Ithaca Trio / Machinefabriek
1. Orca Towards Ground
2. Archaeologists and Double Bass
3. For Ailing Health
4. Architecture and Quantum Physics
5. The Desolate Delay
6. The Harmed Harp
Split cdr, August 2010
Tracks 1-4 by Ithaca Trio
(Oliver Thurley and Stefan Wharton)
Tracks 5-6 by Machinefabriek
Available in digital format
cdr sold out
Par Avion is an album that belongs in the category of "music from another room". Music of this nature, built on subtlety, has the effect that what your hearing is actually coming from another room, as it exhibits qualities of vast expanse and separateness. After putting on the record and allowing it to fill the space with its presence, the minutia becomes apparent after closer listens but the overall effect is distant and far away. It seeps into corners, into the cracks of the wall, hides underneath floorboards, and comes to rest in thin air; the dust finds company. In this manner, Par Avion makes its fragile nature known through repeated listens, in after thoughts, as it will haunt the listener for some time after hearing it. While never in the foreground, it begs the listener to move inward, through the cracks, the floorboard, the thin air.
Ithaca Trio work in a similar vein to Zelienople, except that in addition to the three members, there is a fourth member whose presence is felt throughout: silence. It seems that as most bands will begin with noise, and use silence when at rest, Ithaca Trio begins with silence, harnesses its power, and works to fill in places with sound where it is absolutely necessary. I am reminded of the note accompanying Sylvain Chauveau's 10" release on Type Records, S, which states "For a more realistic listening, please play this recording at low volume." In a similar manner, Ithaca Trio craft their four pieces around this idea, and, played a low level, the music speaks volumes. On "Orca Towards Ground", the pitter-patter of drums intersects assorted screeches and organic groans. The freeform approach reaches a pinnacle with "For Ailing Health", marked by a slow rumble that defines the somber title.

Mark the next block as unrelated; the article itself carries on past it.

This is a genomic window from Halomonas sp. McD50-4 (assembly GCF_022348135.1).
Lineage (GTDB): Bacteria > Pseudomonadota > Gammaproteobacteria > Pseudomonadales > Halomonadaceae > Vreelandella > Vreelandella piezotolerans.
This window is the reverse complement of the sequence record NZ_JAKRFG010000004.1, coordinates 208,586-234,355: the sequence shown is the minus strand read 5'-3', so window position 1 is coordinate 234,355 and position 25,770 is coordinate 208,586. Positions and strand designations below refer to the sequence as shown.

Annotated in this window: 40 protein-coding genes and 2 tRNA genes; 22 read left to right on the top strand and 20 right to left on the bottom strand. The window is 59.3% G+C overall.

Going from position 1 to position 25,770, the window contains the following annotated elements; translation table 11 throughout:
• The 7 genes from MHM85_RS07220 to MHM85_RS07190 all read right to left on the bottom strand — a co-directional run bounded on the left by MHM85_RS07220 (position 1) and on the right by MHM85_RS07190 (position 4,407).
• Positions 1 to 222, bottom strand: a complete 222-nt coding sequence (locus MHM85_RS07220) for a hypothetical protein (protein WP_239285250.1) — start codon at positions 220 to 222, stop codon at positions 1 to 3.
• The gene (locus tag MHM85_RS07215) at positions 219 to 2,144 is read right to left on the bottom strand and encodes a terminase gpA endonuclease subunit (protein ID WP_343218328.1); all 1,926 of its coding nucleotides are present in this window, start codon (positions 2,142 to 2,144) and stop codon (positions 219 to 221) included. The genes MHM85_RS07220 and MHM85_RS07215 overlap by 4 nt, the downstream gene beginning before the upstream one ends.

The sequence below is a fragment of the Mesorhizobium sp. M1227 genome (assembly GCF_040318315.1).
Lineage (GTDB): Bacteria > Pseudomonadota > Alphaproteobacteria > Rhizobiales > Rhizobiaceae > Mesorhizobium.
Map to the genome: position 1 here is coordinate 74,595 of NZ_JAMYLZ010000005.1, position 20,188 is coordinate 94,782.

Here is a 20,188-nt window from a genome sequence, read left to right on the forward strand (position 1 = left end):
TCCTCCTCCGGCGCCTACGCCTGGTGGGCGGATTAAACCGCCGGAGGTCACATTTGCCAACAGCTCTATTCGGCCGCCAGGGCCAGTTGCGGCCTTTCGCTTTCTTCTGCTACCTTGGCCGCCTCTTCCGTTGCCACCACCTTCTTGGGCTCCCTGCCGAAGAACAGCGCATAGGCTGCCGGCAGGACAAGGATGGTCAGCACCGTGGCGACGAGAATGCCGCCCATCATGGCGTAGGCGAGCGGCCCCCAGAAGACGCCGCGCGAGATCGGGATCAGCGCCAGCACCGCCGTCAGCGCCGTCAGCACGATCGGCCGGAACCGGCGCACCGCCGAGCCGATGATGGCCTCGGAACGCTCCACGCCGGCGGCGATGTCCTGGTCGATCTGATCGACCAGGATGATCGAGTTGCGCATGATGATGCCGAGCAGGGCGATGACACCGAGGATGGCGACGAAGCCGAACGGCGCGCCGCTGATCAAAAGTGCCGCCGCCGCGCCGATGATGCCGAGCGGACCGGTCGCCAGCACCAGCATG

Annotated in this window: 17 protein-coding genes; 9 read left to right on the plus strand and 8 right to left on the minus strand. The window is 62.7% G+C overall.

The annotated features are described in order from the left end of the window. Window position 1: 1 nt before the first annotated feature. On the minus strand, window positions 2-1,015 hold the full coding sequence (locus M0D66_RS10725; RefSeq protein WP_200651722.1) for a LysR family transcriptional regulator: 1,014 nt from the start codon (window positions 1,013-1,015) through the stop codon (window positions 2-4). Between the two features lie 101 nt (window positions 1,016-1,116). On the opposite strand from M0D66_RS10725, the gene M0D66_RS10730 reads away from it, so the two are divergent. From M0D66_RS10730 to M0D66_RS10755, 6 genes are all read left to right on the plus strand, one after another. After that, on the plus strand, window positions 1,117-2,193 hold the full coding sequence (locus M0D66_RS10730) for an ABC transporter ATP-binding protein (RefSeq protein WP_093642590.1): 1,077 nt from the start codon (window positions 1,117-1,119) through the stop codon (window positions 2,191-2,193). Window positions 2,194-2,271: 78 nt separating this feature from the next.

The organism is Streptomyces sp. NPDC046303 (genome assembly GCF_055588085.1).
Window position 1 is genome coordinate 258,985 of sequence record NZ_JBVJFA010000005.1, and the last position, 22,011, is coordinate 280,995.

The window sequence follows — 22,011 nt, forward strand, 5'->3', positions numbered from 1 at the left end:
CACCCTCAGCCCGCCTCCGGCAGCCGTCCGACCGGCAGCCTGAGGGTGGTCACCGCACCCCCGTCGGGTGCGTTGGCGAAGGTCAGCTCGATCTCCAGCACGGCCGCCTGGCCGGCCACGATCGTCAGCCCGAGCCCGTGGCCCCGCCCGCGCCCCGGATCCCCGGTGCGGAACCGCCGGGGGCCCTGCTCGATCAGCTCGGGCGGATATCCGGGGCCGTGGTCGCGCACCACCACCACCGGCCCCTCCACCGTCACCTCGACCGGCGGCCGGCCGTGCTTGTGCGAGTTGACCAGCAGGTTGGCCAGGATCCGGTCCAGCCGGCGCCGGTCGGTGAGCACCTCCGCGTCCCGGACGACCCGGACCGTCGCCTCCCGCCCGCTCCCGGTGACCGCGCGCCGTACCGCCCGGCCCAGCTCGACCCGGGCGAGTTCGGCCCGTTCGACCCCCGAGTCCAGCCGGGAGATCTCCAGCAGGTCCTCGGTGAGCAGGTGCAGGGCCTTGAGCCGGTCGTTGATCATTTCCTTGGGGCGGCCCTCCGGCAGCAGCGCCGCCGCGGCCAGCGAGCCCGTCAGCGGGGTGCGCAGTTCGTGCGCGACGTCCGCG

Machinefabriek submits two pieces to close out the album, both with clever, alliterate titles "The Desolate Delay" and "The Harmed Harp". The barely there and brilliant ominous drone that runs throughout the former, finds a fulcrum in the heavy-handed harangue of unidentified, unilateral sounds sequenced in a stifling space. The loneliness felt from the delay is all-encompassing and the fade out moves the listener effortlessly into "The Harmed Harp." More obtrusive than its predecessor, the harp is tortured by some kind of device that gives the piece a more forceful and unsettling presence before it seems to become accustomed to the torture and begins to emit more comfortable sounds. The build-up of tension quenches the listener's appetite as they are drawn from the "other" room towards the speaker where the volume must be turned up.